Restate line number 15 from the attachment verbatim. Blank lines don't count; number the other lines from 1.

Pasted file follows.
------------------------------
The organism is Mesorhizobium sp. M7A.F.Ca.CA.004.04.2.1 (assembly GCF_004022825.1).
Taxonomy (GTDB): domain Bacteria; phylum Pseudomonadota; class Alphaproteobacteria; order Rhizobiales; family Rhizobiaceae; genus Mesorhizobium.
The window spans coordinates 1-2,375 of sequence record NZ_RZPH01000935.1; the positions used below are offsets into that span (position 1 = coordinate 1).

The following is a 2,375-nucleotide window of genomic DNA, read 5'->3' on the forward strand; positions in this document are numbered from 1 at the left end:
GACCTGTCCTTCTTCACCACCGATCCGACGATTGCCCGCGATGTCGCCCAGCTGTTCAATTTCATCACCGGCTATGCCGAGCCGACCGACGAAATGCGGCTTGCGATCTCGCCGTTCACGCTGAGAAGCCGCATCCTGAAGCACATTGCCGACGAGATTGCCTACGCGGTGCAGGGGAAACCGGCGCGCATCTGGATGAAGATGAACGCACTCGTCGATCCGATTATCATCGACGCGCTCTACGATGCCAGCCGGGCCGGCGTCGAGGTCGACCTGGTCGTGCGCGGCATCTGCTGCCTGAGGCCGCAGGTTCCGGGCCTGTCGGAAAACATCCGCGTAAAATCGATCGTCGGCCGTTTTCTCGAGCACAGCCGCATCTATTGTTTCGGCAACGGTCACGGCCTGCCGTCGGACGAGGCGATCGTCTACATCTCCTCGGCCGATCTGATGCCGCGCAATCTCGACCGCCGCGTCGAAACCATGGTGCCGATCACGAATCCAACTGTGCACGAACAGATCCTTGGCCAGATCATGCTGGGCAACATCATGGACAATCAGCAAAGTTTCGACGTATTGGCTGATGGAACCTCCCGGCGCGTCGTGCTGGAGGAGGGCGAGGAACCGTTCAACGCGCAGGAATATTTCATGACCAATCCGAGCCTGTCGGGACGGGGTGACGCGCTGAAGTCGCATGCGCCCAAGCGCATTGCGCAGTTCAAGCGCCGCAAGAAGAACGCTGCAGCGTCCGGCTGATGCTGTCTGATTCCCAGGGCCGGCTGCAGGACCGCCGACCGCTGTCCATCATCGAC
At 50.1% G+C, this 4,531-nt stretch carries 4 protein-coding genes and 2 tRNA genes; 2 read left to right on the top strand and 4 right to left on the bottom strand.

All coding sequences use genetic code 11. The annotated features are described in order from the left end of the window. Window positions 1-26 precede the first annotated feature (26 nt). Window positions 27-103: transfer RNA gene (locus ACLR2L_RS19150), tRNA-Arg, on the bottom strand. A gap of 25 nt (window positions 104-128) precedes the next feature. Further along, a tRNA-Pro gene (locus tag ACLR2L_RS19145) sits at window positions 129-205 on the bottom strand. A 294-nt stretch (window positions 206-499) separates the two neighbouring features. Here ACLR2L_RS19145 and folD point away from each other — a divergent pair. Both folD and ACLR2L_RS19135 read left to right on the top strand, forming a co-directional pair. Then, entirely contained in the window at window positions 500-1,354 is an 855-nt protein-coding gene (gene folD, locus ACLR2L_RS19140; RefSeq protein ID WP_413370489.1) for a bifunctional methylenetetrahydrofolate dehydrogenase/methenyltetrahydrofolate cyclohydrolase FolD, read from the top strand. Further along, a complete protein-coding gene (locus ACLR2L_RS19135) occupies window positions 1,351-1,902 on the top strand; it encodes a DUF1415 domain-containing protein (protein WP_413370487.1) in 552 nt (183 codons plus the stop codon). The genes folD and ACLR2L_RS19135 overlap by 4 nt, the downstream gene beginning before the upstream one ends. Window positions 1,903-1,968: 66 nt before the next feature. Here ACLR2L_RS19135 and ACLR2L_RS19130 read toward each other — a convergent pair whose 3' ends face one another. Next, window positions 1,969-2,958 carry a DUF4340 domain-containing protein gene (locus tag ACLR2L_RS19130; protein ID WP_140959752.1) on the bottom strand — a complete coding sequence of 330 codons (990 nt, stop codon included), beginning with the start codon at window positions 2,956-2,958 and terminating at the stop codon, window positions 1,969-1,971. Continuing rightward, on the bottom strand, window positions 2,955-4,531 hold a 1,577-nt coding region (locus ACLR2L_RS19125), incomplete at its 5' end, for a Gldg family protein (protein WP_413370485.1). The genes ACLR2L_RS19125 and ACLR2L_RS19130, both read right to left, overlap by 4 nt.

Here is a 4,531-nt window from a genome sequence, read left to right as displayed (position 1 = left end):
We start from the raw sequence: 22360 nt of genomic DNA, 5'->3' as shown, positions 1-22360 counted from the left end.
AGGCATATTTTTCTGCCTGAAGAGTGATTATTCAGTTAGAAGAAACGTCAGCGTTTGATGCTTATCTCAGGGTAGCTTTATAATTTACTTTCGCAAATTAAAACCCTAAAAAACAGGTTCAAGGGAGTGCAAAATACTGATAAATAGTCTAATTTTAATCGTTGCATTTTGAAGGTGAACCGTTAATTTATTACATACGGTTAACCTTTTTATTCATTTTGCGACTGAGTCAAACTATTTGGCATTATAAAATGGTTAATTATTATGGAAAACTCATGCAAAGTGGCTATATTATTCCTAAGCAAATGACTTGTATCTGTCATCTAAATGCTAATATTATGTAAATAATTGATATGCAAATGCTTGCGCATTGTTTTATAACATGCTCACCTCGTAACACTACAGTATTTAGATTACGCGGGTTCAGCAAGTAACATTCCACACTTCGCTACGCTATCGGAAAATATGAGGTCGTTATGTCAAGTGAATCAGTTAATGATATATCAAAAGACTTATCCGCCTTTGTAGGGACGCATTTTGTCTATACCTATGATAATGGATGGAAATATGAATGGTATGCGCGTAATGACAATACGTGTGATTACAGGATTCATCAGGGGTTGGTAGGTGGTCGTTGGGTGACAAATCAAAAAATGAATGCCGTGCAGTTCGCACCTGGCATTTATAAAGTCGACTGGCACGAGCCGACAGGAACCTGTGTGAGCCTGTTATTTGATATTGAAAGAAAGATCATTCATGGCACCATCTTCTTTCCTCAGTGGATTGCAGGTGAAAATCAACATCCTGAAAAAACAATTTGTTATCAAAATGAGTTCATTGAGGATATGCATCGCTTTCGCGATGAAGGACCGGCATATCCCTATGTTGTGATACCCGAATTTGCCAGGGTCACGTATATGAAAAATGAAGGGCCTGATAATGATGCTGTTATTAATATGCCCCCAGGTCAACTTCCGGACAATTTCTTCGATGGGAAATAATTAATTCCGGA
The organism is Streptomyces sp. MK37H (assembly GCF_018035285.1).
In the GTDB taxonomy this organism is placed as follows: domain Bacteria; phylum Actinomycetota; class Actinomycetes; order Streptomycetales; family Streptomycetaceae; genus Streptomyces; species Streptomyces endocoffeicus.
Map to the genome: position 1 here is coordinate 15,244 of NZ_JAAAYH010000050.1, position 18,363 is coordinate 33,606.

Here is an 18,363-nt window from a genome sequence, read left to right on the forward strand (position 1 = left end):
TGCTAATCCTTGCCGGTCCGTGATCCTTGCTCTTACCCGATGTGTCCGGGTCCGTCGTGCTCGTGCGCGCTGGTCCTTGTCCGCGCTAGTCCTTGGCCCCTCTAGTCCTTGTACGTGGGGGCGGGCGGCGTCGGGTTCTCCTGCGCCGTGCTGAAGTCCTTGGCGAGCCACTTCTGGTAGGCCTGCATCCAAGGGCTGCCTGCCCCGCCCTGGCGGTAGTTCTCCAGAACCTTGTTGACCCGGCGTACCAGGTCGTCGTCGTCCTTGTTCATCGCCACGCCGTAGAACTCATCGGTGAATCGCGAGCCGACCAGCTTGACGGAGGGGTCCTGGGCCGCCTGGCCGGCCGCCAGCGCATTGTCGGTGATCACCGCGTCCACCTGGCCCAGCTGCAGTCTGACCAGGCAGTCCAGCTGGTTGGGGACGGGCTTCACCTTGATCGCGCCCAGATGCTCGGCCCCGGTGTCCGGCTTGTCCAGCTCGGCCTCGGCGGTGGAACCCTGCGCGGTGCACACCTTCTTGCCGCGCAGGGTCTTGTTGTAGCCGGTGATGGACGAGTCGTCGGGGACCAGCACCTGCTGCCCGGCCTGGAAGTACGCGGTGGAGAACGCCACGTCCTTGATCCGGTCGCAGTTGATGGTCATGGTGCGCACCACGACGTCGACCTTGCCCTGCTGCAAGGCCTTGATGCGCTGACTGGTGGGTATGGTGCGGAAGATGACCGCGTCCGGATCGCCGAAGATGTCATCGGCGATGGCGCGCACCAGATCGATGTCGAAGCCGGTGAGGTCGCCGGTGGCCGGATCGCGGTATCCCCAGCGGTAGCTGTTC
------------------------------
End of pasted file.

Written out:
TGCTAATCCTTGCCGGTCCGTGATCCTTGCTCTTACCCGATGTGTCCGGGTCCGTCGTGCTCGTGCGCGCTGGTCCTTGTCCGCGCTAGTCCTTGGCCCCTCTAGTCCTTGTACGTGGGGGCGGGCGGCGTCGGGTTCTCCTGCGCCGTGCTGAAGTCCTTGGCGAGCCACTTCTGGTAGGCCTGCATCCAAGGGCTGCCTGCCCCGCCCTGGCGGTAGTTCTCCAGAACCTTGTTGACCCGGCGTACCAGGTCGTCGTCGTCCTTGTTCATCGCCACGCCGTAGAACTCATCGGTGAATCGCGAGCCGACCAGCTTGACGGAGGGGTCCTGGGCCGCCTGGCCGGCCGCCAGCGCATTGTCGGTGATCACCGCGTCCACCTGGCCCAGCTGCAGTCTGACCAGGCAGTCCAGCTGGTTGGGGACGGGCTTCACCTTGATCGCGCCCAGATGCTCGGCCCCGGTGTCCGGCTTGTCCAGCTCGGCCTCGGCGGTGGAACCCTGCGCGGTGCACACCTTCTTGCCGCGCAGGGTCTTGTTGTAGCCGGTGATGGACGAGTCGTCGGGGACCAGCACCTGCTGCCCGGCCTGGAAGTACGCGGTGGAGAACGCCACGTCCTTGATCCGGTCGCAGTTGATGGTCATGGTGCGCACCACGACGTCGACCTTGCCCTGCTGCAAGGCCTTGATGCGCTGACTGGTGGGTATGGTGCGGAAGATGACCGCGTCCGGATCGCCGAAGATGTCATCGGCGATGGCGCGCACCAGATCGATGTCGAAGCCGGTGAGGTCGCCGGTGGCCGGATCGCGGTATCCCCAGCGGTAGCTGTTC